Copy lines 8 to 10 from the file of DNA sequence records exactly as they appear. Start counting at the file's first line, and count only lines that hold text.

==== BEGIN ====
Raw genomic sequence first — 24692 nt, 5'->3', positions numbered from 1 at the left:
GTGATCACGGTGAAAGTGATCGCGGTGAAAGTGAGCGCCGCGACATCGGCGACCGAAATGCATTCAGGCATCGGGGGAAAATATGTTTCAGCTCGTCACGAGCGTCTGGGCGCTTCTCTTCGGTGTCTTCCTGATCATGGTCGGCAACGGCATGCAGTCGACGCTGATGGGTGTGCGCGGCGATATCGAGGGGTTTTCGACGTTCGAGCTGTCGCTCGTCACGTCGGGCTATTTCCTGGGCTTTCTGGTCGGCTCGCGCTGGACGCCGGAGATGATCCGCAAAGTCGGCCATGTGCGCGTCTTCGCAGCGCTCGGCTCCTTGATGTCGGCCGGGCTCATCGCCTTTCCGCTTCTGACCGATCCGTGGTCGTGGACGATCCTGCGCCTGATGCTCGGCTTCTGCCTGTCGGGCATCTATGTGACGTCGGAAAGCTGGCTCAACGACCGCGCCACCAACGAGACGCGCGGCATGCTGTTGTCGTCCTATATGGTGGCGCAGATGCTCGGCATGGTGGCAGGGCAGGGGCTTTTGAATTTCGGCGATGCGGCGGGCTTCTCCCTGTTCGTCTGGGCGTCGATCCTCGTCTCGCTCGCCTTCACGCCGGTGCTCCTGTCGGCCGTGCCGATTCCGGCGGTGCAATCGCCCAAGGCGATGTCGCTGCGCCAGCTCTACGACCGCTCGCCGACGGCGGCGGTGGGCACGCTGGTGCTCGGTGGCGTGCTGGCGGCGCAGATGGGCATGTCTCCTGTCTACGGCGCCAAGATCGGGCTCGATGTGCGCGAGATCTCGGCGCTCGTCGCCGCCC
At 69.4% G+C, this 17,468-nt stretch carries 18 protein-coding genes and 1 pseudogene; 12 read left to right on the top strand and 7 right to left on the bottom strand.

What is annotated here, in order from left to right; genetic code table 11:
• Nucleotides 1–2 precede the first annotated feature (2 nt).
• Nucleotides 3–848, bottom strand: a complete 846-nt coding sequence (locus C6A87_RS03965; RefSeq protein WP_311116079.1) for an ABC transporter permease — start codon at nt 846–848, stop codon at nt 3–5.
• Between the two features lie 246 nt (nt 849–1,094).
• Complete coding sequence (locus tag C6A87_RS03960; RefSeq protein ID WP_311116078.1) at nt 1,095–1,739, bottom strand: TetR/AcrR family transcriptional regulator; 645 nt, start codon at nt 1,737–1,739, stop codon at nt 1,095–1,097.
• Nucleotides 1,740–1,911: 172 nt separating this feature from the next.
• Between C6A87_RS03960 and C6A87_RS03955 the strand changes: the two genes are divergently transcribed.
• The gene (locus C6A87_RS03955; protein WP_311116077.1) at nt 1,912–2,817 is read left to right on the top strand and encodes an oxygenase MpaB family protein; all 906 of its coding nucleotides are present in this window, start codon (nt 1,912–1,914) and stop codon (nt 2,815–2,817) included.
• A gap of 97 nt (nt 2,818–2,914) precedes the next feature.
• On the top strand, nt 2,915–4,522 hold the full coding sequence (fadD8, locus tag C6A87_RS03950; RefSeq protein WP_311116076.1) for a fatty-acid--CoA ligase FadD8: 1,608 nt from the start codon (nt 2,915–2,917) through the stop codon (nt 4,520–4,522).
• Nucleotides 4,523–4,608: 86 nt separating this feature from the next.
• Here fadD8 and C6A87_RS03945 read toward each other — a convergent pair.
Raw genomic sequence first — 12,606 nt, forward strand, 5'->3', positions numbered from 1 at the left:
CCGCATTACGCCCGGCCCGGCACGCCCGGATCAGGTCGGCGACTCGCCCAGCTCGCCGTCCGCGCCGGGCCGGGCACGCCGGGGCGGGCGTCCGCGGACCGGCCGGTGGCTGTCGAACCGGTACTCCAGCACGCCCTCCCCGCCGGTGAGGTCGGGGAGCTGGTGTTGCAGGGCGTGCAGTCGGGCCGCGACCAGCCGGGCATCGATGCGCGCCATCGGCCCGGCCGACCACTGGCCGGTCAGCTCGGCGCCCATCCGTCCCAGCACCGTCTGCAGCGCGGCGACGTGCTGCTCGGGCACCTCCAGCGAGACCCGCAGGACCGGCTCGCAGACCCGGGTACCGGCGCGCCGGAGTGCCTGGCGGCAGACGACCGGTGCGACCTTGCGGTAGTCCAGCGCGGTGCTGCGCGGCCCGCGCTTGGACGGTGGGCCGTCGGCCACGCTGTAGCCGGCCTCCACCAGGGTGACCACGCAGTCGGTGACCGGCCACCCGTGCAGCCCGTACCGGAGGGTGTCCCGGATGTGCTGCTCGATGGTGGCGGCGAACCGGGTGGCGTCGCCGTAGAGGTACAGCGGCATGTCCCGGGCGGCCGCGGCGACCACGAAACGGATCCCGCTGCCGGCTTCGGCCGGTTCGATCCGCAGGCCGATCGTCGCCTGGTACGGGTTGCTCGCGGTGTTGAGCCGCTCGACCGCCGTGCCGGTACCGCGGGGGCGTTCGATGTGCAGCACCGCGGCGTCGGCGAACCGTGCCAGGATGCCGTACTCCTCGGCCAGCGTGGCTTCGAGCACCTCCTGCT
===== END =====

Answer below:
• Complete coding sequence (locus tag C6A87_RS03960; RefSeq protein ID WP_311116078.1) at nt 1,095–1,739, bottom strand: TetR/AcrR family transcriptional regulator; 645 nt, start codon at nt 1,737–1,739, stop codon at nt 1,095–1,097.
• Nucleotides 1,740–1,911: 172 nt separating this feature from the next.
• Between C6A87_RS03960 and C6A87_RS03955 the strand changes: the two genes are divergently transcribed.